(ProQuest: ... denotes non-US-ASCII text omitted.)
Book Reviews and Notes
In A Cry for Justice , Gary Agee recovers the story of Daniel Rudd (1854-1933), one of the best-known black Catholics of the post-Civil War era. In 1886, Rudd started the American Catholic Tribune (ACT ). At its peak in 1892 while operating from Cincinnati, the ACT claimed ten thousand subscribers. Agee's account of Rudd's life relies heavily on the 285 remaining copies of the ACT . On the pages of this weekly newspaper, the author argues, "Rudd promoted a church-centered vision of justice that presumed for the Catholic Church a vital role in the establishment of a racially equitable society in America" (ix).
The book begins with a brief look at Rudd's upbringing, a story that scarcely predicts his future successes, but does foreshadow his committed Catholicism. Rudd hailed from Bardstown, Kentucky, born into slavery as the eleventh of twelve children. The house where he lived was a few short steps from the Saint Joseph Proto-Cathedral, the place where Rudd was baptized and received first communion. At the conclusion of the Civil War, Rudd relocated to Springfield, Ohio, where he completed an education and began his career in journalism. Agee notes that among the challenges in reconstructing this phase of Rudd's life was the editor's reluctance to write about it in the ACT . Agee speculates, "perhaps he feared that drawing attention to the fact that he had been the property of a Catholic family would put off the African American audience he was trying to evangelize" (7).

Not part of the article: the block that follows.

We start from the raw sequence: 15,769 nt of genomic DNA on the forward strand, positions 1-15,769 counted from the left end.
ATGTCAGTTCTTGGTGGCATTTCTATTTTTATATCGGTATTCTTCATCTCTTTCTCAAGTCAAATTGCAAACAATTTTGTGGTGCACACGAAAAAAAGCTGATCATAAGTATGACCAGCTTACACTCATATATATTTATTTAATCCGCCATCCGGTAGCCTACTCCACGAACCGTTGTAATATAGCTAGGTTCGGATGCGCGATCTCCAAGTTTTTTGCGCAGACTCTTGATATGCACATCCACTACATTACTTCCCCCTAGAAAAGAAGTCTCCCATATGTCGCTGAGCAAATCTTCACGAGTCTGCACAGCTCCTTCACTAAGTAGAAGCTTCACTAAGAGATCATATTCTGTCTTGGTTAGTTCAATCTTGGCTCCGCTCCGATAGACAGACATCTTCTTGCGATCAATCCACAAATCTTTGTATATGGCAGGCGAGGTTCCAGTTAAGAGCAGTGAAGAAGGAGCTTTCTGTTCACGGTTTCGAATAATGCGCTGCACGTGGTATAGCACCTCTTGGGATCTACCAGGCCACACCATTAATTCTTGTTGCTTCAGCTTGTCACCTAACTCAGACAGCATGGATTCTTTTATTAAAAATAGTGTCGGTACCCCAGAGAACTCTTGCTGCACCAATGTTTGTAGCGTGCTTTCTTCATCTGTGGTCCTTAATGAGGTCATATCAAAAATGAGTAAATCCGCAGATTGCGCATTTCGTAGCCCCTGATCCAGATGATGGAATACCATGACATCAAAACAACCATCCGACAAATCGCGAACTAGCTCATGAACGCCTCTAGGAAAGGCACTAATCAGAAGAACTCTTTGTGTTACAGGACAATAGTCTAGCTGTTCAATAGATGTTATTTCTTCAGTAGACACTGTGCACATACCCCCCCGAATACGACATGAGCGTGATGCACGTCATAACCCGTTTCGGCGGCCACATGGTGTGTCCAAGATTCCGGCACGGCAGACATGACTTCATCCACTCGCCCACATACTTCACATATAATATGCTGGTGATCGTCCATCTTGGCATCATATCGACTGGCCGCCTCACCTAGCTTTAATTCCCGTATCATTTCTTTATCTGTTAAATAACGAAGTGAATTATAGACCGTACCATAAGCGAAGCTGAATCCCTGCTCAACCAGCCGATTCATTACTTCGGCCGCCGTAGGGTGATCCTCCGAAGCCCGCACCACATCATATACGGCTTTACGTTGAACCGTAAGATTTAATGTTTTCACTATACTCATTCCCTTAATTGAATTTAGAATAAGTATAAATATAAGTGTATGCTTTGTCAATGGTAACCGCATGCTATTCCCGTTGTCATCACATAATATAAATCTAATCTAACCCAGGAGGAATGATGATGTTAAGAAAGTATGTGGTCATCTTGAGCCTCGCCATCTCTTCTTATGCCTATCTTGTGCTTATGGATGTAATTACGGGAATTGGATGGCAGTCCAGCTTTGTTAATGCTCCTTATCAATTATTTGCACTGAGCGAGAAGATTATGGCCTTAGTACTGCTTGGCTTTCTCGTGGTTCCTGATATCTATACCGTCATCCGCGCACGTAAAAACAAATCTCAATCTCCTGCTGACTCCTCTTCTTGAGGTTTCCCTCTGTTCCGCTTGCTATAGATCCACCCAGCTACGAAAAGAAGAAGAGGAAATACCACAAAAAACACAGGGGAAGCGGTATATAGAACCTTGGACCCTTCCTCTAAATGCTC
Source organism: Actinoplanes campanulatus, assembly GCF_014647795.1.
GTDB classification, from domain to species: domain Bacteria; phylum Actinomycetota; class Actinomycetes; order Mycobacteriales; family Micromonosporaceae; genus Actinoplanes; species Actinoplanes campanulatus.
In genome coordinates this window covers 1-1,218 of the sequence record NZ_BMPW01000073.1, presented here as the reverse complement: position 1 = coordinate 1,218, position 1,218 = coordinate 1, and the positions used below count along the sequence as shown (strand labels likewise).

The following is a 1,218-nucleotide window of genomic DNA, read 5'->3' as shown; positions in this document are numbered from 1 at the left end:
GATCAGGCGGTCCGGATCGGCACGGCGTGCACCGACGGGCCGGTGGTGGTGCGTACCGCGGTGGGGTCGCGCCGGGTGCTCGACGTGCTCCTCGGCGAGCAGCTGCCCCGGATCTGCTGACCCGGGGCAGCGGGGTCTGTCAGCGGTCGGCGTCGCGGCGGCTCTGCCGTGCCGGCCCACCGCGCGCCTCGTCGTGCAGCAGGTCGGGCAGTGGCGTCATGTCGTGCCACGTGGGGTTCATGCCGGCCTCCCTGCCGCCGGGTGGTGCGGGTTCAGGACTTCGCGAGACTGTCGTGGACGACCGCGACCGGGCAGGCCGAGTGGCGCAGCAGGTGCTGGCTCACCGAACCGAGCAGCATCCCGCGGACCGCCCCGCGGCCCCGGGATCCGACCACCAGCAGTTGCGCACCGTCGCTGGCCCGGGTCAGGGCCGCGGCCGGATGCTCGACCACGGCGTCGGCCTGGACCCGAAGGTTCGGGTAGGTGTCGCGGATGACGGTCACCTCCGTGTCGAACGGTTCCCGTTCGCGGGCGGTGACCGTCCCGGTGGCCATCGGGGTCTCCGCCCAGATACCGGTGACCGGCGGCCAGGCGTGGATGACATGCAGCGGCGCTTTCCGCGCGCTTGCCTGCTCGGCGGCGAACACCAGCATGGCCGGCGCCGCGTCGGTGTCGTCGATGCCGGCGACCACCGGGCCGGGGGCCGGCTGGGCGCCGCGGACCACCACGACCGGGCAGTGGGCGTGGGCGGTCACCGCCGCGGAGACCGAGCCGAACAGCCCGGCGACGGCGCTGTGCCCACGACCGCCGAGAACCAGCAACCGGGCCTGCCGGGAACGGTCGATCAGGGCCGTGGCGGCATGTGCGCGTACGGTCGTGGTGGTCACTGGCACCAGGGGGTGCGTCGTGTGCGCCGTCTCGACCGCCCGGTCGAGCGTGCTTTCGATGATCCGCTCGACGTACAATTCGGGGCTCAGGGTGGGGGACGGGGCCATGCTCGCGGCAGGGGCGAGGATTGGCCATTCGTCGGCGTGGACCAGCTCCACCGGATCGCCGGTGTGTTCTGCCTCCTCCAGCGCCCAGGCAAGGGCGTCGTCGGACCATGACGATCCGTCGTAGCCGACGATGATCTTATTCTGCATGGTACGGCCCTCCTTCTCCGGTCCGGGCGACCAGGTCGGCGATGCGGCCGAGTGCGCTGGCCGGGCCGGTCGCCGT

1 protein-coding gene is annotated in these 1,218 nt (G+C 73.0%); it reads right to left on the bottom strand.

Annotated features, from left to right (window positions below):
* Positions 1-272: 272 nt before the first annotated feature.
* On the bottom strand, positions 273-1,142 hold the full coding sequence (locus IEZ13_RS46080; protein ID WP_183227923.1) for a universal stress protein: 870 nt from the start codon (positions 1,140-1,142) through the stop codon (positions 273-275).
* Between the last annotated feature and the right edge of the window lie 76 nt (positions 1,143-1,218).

Indeed, Rudd placed Catholicism at the center of his journalistic endeavors. The editor frequently made mention of the "Fatherhood of God and the Brotherhood of Man," as a way of stressing a Catholic doctrine of interdependence that he believed made the church uniquely qualified to address the concerns of African Americans. Rudd had influential allies inside the church, to include John Ireland, archbishop of Saint Paul's in Minnesota. In 1890, just as Louisiana passed legislation that segregated railcars, Ireland proposed that the solution to the "race problem" was "to obliterate the color line" (63).
The archbishop became Rudd's North Star, his shining point of reference for highlighting a progressive racial attitude among Catholics. Alas, Ireland met resistance both from non-Catholics and Catholics alike. Southern newspapers in particular lambasted the archbishop, claiming that racial integration violated the laws of God and nature. Similarly, John M. Mackey, pastor of the Cathedral of Saint Peter in Chains in Cincinnati, announced his opposition to Ireland, claiming that the color line was "drawn apparently by nature herself" (70). The priest's rebuttal was curious not only because his cathedral had more black members than any other in Cincinnati, but also because he was the associate editor of the ACT.
We are mostly left to wonder if Mackey's disagreement with Ireland strained his relationship with Rudd. Mackey left the paper in January 1891. …